I was blessed with a lot of wonderful teachers, but you, Mrs. Clark, were my favourite! I felt loved, known and encouraged by you in a way that I remember as being special. You had a love for music that you shared with our class. I remember so clearly sitting on the carpet in that classroom, you playing your autoharp, and we would sing. We loved it! I can’t remember much about what you taught us academically that year, because my memories are full of the many class trips you took us on to numerous nursing homes, different floors of the hospital, and the psychiatric building at PRHC.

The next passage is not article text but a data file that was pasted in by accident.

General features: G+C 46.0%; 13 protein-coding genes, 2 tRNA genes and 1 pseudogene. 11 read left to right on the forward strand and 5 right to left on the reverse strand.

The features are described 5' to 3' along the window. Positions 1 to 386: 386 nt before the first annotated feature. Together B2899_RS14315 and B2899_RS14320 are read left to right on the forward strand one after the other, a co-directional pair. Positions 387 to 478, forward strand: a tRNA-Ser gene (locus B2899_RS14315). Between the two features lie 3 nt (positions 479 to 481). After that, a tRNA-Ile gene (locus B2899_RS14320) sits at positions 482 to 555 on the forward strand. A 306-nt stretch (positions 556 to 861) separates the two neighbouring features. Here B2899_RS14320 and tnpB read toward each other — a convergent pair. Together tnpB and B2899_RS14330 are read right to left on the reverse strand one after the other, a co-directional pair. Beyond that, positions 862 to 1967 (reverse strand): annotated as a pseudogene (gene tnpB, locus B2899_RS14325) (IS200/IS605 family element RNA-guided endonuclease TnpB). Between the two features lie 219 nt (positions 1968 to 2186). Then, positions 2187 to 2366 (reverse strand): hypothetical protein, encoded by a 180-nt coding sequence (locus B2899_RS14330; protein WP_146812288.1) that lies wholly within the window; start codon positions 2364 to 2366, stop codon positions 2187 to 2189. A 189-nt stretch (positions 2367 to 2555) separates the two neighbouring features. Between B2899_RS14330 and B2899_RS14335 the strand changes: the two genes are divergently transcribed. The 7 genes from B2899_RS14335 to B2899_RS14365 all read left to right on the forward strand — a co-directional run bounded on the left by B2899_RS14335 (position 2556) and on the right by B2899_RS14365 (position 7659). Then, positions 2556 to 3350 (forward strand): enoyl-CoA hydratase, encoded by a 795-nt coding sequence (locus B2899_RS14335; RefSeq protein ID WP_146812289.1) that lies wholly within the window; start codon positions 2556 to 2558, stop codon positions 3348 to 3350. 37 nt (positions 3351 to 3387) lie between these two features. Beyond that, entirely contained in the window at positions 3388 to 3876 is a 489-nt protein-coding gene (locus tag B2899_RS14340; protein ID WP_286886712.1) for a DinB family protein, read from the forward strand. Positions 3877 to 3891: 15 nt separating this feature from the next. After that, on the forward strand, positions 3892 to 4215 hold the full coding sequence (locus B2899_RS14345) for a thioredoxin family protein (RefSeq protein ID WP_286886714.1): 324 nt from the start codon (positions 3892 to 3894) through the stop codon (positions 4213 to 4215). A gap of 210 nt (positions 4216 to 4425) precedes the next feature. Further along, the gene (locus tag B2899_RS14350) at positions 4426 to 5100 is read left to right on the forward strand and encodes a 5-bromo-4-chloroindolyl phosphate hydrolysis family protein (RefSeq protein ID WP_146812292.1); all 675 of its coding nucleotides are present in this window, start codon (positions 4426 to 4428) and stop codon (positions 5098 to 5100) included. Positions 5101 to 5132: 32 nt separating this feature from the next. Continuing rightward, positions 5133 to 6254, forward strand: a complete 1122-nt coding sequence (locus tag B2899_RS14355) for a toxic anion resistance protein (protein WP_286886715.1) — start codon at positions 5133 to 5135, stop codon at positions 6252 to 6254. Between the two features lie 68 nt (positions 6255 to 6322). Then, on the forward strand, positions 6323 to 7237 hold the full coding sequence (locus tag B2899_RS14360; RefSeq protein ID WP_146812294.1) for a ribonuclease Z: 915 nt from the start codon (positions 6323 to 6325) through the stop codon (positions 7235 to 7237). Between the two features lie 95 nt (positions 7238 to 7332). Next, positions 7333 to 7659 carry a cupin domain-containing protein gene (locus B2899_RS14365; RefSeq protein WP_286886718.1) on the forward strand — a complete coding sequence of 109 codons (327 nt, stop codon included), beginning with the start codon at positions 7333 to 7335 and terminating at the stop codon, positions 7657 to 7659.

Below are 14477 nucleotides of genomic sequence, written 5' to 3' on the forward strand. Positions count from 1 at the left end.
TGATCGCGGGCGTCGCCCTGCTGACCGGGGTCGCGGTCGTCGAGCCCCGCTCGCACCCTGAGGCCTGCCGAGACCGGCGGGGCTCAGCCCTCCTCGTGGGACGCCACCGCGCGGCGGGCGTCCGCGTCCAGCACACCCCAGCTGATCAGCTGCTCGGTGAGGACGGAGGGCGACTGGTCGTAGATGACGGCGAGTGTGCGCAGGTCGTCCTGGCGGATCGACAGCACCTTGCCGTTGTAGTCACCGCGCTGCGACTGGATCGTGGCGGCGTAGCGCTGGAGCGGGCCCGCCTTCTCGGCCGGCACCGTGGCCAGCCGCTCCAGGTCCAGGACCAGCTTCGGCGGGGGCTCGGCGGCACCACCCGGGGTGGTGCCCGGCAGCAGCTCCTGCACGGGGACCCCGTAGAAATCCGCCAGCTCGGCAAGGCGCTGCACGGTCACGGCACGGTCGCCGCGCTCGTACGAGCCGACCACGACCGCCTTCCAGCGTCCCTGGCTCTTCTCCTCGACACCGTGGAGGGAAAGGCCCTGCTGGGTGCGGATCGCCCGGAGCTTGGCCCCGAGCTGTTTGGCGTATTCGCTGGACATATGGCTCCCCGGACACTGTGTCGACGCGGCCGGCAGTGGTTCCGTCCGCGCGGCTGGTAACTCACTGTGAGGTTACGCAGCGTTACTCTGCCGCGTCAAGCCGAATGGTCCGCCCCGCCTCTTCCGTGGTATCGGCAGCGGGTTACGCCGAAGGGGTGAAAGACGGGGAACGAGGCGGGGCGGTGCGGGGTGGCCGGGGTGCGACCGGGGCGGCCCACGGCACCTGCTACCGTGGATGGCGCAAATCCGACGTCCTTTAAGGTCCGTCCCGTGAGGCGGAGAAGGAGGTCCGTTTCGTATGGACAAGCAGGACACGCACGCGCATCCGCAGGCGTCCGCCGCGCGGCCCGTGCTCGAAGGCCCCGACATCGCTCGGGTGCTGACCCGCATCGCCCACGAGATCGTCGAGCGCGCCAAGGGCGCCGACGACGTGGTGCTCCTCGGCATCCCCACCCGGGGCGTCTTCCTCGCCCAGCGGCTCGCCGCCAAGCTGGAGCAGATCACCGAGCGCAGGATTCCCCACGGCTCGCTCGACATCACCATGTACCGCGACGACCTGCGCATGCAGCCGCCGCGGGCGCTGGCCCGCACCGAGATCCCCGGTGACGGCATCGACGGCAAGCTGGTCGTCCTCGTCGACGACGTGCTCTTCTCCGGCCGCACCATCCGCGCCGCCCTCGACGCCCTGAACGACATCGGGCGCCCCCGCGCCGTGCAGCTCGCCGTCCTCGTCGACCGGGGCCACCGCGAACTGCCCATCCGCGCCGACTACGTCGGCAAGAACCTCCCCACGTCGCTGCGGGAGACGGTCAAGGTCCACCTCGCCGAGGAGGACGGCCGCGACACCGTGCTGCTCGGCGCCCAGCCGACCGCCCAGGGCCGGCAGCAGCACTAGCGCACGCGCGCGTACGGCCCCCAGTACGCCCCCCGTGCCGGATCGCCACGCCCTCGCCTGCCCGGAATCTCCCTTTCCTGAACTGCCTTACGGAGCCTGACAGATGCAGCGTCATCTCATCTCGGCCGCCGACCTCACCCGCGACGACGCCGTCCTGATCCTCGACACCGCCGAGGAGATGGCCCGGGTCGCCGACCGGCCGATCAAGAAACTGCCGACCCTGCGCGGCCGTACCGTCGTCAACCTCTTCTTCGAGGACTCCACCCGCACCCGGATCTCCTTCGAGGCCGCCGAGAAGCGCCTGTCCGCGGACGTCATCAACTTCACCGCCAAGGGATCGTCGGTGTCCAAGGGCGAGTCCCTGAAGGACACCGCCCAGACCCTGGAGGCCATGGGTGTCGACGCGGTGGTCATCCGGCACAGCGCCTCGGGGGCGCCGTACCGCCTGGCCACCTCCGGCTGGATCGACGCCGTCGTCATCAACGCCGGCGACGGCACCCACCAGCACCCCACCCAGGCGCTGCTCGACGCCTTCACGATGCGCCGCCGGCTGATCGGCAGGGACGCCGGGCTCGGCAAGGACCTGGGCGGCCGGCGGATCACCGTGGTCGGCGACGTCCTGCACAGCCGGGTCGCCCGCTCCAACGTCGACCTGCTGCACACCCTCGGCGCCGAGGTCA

We marched in behind you and your autoharp, all 27 of us 9 year-olds, and sang our little hearts out to encourage the patients. We may have stood a little closer to each other during those times, tentative in the surroundings, but you had prepared us well for what we would see and hear as we interacted with people with mental health issues.
You see, in your great humility, you had shared your story with us. We knew you had struggled with depression, and that you very recently had spent time living in the very same psychiatric ward we were singing in. I remember you telling us how encouraged some of the other patients would be to see you, doing so well and back living your life.
We learned from you that very normal, wonderful people can struggle with depression. We also learned to look at mental illness in the same way that we looked at physical illness, as a sickness of the brain. It may have been a simplistic understanding, but regardless, you instilled in us a sense of compassion and respect for those struggling.